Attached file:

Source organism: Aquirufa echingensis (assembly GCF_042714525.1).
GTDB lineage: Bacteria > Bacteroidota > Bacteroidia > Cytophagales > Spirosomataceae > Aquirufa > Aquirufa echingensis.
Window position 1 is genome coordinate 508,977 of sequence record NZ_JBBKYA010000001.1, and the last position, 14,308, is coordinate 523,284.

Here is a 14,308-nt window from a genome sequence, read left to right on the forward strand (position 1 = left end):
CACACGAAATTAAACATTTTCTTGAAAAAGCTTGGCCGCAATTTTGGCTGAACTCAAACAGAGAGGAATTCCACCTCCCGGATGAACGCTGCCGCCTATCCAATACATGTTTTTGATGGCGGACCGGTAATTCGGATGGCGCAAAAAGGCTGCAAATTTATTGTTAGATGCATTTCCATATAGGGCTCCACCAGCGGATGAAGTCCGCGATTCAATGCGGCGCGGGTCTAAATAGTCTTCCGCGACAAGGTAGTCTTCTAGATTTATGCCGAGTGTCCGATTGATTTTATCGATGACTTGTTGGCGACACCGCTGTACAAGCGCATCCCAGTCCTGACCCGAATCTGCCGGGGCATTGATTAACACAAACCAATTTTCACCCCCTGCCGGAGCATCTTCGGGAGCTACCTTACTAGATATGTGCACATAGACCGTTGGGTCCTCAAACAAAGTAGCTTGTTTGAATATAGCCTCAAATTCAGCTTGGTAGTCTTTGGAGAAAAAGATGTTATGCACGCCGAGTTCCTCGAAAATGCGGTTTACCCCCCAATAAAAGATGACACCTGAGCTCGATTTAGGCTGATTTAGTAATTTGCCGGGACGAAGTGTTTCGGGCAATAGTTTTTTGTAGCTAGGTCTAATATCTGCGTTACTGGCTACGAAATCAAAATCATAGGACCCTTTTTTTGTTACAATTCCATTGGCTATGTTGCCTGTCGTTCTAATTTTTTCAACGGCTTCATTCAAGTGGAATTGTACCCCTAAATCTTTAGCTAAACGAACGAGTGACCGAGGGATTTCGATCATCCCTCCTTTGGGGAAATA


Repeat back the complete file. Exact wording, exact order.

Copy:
Source organism: Aquirufa echingensis (assembly GCF_042714525.1).
GTDB lineage: Bacteria > Bacteroidota > Bacteroidia > Cytophagales > Spirosomataceae > Aquirufa > Aquirufa echingensis.
Window position 1 is genome coordinate 508,977 of sequence record NZ_JBBKYA010000001.1, and the last position, 14,308, is coordinate 523,284.

Here is a 14,308-nt window from a genome sequence, read left to right on the forward strand (position 1 = left end):
CACACGAAATTAAACATTTTCTTGAAAAAGCTTGGCCGCAATTTTGGCTGAACTCAAACAGAGAGGAATTCCACCTCCCGGATGAACGCTGCCGCCTATCCAATACATGTTTTTGATGGCGGACCGGTAATTCGGATGGCGCAAAAAGGCTGCAAATTTATTGTTAGATGCATTTCCATATAGGGCTCCACCAGCGGATGAAGTCCGCGATTCAATGCGGCGCGGGTCTAAATAGTCTTCCGCGACAAGGTAGTCTTCTAGATTTATGCCGAGTGTCCGATTGATTTTATCGATGACTTGTTGGCGACACCGCTGTACAAGCGCATCCCAGTCCTGACCCGAATCTGCCGGGGCATTGATTAACACAAACCAATTTTCACCCCCTGCCGGAGCATCTTCGGGAGCTACCTTACTAGATATGTGCACATAGACCGTTGGGTCCTCAAACAAAGTAGCTTGTTTGAATATAGCCTCAAATTCAGCTTGGTAGTCTTTGGAGAAAAAGATGTTATGCACGCCGAGTTCCTCGAAAATGCGGTTTACCCCCCAATAAAAGATGACACCTGAGCTCGATTTAGGCTGATTTAGTAATTTGCCGGGACGAAGTGTTTCGGGCAATAGTTTTTTGTAGCTAGGTCTAATATCTGCGTTACTGGCTACGAAATCAAAATCATAGGACCCTTTTTTTGTTACAATTCCATTGGCTATGTTGCCTGTCGTTCTAATTTTTTCAACGGCTTCATTCAAGTGGAATTGTACCCCTAAATCTTTAGCTAAACGAACGAGTGACCGAGGGATTTCGATCATCCCTCCTTTGGGGAAATA